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Split in EU over Russia Sanctions

EU countries are far from united in their approach to relations with Russia


This article originally appeared at Snob. Translated for RI by Alexei Shestyan


Seven countries of the European Union have refused to support the extension of sanctions against Russia. According to Bloomberg, sanctions against further economic war were refused by Austria, Hungary, Greece, Spain, Italy, Cyprus and Slovakia.  The countries mentioned, it is said “showed restraint in pursuing further economic containment as punishment for Russia's intervention in Ukraine." In February, Italian Prime Minister Matteo Renzi and Cyprus President Nikos Anastasiadis visited Moscow, and in April the Kremlin will host the Greek Premier Alexis Tsipras. In recent weeks, European politicians have repeatedly discussed the extension of sanctions for another six months against Russia. However, some countries have opposed the measure, arguing that new sanctions could provoke the Russian leadership, therefore jeopardizing the Minsk peace agreements.

<figcaption>Split</figcaption>
Split

Why did the EU nations refuse to extend sanctions?

Hungary and Slovakia have refused to extend the sanctions because their economies are closely linked with Russia, states political analyst Igor Bunin. Two other countries, Italy and Cyprus also have important economic relations with Russia. Greece considers the Kremlin as a possible sponsor; Austria needs cheap Russian gas, and the position of Spain is largely connected with the upcoming parliamentary elections.

Europe has never really had a united approach. In some countries, for example Hungary and Slovakia, stable relations have formed with Russia. Earlier, before the Minsk agreements, disagreements between supporters and opponents of sanctions could not be realized in practice. But now, the countries that have always thought it would be good to continue to trade with Russia, may voice their views. Europe cherishes its unity, so the EU will look for compromises. If the Minsk Agreements will be fulfilled, then as of September the sanctions against Russia will begin to be removed. But if Russia will cross the line, and for example, extend its influence into Mariupol, Europe will toughen sanctions accordingly. Austria traditionally plays a balanced game in negotiating between East and West, and also does not like the fact that South Stream project has been scrapped . The same logic goes for Hungary and Slovakia. In Hungary a pro-Russian president is in power, and then Slovakia and Russia have traditionally had good relations. At the same time, Slovakia and others have spoke up for Ukraine in the Russian-Ukrainian conflict. The situation in Spain, on the ther hand, is quite unique.   A centre-right government is in power (People’s Party), but this year there will be elections, and a centre-left government may come to power (Podemos). The current government wants to undermine the opposing centre-left governmentwith the argument, "You lost Russia and money." (Russian investments and tourism) Cyprus for us Russians is a traditional offshore zone where Russian businessmen always invested huge capital. And Greece is in serious negotiations with the EU over its debt and wants to have Russia as an additional resource. Italy has strong economic ties with our country, and the sanctions have struck a severe blow to the Italian economy.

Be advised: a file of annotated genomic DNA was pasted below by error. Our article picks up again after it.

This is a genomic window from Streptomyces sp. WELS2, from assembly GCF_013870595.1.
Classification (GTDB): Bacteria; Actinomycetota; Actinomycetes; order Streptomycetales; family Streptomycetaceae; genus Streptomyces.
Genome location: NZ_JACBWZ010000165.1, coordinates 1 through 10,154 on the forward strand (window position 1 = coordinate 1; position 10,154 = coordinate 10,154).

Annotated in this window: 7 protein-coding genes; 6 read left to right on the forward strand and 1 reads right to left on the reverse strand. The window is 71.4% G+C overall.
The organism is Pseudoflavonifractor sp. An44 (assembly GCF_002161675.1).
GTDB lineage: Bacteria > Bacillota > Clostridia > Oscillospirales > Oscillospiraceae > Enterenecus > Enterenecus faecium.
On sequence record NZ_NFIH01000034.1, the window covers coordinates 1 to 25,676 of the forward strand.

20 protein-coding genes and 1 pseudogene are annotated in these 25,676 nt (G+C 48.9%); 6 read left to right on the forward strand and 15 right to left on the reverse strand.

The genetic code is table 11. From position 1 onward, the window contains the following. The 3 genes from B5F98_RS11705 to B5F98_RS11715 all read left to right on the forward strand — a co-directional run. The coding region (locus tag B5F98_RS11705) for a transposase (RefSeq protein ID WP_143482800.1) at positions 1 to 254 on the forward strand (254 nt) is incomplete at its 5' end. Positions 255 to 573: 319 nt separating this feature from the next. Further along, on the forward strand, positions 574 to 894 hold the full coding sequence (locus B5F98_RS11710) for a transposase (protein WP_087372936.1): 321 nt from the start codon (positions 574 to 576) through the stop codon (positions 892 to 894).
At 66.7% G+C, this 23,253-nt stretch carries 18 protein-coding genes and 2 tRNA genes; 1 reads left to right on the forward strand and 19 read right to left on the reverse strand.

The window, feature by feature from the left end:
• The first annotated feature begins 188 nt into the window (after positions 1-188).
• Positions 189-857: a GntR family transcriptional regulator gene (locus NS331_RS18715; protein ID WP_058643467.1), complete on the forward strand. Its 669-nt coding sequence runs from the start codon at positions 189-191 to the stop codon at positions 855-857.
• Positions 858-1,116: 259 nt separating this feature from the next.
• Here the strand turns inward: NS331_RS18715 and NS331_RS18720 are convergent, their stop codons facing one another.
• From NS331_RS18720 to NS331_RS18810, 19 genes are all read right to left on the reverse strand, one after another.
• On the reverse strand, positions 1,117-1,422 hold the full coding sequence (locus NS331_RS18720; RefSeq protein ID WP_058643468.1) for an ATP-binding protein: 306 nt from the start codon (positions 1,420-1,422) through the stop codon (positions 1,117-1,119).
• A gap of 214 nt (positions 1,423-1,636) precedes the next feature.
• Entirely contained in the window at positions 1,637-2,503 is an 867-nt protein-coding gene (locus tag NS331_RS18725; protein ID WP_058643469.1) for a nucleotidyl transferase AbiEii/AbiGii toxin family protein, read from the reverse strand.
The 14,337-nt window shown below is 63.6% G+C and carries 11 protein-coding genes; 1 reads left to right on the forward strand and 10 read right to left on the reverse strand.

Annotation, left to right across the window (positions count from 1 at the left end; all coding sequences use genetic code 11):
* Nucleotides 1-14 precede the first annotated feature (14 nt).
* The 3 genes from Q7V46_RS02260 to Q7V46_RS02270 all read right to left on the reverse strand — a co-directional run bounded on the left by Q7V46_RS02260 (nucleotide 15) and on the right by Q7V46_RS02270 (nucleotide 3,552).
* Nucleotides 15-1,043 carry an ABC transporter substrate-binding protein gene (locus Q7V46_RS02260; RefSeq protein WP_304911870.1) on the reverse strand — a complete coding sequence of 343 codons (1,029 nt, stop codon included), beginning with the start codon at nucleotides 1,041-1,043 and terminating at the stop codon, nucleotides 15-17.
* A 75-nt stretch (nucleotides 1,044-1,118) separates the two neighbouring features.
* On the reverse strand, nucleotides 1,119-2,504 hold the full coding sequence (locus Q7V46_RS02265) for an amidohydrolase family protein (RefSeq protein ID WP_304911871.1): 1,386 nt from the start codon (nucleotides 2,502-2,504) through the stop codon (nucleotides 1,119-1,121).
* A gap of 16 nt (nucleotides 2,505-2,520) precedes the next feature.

The President of the Institute for Strategic Assessments Alexander Konovalov, in turn believes that some EU countries opposed the sanctions because they value Russian trade.  He is confident that these countries will never recognize the annexation of the Crimea. Konovalov said that the leaders of these countries should not be considered allies of Vladimir Putin.  Alexander Konovalov, president of the Institute of Strategic Studies:

These countries simply want to behave more independently, and not be dictated to by the US. For the prominent manufacturers of agricultural products, this country is an important export market, and therefore sanctions against Russia conflict with their (business) interests. If they refuse to impose new sanctions, it is unlikely to spoil their relations with the US and the rest of Europe. But at the same time you probably cannot say that these countries will become allies of Russia, for they will never recognize the annexation of the Crimea and do not agree with Russia providing heavy weapons to the Donbass (autonomous Republics).


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